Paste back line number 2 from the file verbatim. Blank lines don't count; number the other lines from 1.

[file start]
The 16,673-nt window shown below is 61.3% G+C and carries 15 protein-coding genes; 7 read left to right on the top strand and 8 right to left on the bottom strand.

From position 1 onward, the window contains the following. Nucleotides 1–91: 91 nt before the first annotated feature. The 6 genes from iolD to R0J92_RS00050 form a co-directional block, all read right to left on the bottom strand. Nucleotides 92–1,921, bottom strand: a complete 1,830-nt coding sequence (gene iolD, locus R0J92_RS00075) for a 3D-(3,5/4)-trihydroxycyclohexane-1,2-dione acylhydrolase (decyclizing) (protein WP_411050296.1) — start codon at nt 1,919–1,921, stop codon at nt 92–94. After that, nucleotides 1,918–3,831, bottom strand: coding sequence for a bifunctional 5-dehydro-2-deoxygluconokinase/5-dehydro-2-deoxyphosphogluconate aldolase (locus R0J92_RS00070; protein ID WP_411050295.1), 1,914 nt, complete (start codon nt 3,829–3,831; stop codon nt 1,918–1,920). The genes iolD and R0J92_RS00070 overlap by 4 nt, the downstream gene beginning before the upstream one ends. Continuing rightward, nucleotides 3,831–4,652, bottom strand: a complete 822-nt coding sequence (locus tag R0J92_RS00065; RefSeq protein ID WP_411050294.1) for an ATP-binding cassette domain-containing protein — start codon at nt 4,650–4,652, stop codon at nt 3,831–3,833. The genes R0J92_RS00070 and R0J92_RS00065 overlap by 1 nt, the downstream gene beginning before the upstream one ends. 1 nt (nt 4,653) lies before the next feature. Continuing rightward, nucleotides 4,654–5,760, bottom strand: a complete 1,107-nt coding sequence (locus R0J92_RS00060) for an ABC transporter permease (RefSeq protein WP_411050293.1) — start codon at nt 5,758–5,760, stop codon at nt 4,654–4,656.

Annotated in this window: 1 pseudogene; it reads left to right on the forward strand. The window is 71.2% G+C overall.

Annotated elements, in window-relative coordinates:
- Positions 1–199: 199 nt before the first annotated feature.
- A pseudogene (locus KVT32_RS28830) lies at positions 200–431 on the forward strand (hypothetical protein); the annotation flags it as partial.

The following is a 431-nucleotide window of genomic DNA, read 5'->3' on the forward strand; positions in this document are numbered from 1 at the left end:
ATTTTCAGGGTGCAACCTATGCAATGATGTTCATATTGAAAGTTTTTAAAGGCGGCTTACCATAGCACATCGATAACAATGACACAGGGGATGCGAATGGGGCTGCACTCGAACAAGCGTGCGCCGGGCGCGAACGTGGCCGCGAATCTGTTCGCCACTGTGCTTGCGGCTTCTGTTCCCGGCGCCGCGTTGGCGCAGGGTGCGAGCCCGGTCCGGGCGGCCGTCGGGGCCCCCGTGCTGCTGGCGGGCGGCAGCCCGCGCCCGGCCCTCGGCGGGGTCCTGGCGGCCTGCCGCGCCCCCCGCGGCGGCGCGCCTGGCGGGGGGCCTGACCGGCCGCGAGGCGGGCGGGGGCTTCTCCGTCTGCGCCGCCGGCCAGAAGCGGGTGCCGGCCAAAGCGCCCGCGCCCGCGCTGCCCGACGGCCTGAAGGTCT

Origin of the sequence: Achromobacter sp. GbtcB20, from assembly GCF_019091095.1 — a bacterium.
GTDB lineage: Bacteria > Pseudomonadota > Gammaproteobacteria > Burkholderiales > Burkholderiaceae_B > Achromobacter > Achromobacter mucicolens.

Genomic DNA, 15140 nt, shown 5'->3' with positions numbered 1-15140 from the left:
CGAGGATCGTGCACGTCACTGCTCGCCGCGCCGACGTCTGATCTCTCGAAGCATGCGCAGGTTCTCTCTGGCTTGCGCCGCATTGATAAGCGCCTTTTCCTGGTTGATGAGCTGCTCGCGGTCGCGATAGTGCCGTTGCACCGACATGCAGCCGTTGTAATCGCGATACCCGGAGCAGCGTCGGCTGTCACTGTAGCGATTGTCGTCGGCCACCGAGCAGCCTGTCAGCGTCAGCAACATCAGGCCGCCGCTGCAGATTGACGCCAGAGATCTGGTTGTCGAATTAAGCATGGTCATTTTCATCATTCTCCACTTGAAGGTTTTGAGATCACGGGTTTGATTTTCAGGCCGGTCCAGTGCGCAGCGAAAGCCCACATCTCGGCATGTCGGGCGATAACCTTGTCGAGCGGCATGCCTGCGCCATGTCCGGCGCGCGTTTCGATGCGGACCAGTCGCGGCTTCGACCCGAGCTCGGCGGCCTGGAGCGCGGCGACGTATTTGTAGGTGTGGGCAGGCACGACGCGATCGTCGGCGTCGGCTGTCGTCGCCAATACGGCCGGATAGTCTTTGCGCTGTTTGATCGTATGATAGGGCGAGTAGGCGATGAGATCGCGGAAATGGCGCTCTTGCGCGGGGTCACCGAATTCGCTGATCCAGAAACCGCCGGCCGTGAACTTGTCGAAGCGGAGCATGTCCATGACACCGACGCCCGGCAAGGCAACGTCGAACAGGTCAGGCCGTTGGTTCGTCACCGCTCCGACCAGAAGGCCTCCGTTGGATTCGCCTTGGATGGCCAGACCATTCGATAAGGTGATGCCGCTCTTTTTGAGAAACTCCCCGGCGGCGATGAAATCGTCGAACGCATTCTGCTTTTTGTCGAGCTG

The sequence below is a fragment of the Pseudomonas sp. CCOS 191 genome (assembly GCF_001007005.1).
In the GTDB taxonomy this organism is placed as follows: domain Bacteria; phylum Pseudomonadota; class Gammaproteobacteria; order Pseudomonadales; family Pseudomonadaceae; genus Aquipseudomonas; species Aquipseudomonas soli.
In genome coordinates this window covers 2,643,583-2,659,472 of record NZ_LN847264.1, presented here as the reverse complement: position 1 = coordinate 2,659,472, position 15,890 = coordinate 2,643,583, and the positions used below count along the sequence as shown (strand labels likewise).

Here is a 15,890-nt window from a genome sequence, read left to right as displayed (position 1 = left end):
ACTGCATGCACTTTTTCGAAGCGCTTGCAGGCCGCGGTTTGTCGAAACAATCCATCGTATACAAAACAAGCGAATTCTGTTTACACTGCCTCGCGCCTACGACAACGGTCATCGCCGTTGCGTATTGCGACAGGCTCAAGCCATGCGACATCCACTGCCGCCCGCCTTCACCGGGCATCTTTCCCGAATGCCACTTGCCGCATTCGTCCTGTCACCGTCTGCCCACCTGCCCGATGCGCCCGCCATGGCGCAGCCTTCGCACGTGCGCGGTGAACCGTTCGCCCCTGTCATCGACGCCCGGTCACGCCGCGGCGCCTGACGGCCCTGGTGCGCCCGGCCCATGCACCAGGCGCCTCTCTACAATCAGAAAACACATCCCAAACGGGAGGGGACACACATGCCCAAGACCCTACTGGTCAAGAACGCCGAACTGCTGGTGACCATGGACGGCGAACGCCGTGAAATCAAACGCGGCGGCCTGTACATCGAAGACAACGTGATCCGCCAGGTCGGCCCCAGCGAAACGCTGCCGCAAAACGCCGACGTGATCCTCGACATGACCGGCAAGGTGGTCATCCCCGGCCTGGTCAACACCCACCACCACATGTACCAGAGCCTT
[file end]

From position 1 onward, the window contains the following. Nucleotides 1–91: 91 nt before the first annotated feature. The 6 genes from iolD to R0J92_RS00050 form a co-directional block, all read right to left on the bottom strand. Nucleotides 92–1,921, bottom strand: a complete 1,830-nt coding sequence (gene iolD, locus R0J92_RS00075) for a 3D-(3,5/4)-trihydroxycyclohexane-1,2-dione acylhydrolase (decyclizing) (protein WP_411050296.1) — start codon at nt 1,919–1,921, stop codon at nt 92–94. After that, nucleotides 1,918–3,831, bottom strand: coding sequence for a bifunctional 5-dehydro-2-deoxygluconokinase/5-dehydro-2-deoxyphosphogluconate aldolase (locus R0J92_RS00070; protein ID WP_411050295.1), 1,914 nt, complete (start codon nt 3,829–3,831; stop codon nt 1,918–1,920). The genes iolD and R0J92_RS00070 overlap by 4 nt, the downstream gene beginning before the upstream one ends. Continuing rightward, nucleotides 3,831–4,652, bottom strand: a complete 822-nt coding sequence (locus tag R0J92_RS00065; RefSeq protein ID WP_411050294.1) for an ATP-binding cassette domain-containing protein — start codon at nt 4,650–4,652, stop codon at nt 3,831–3,833. The genes R0J92_RS00070 and R0J92_RS00065 overlap by 1 nt, the downstream gene beginning before the upstream one ends. 1 nt (nt 4,653) lies before the next feature. Continuing rightward, nucleotides 4,654–5,760, bottom strand: a complete 1,107-nt coding sequence (locus R0J92_RS00060) for an ABC transporter permease (RefSeq protein WP_411050293.1) — start codon at nt 5,758–5,760, stop codon at nt 4,654–4,656.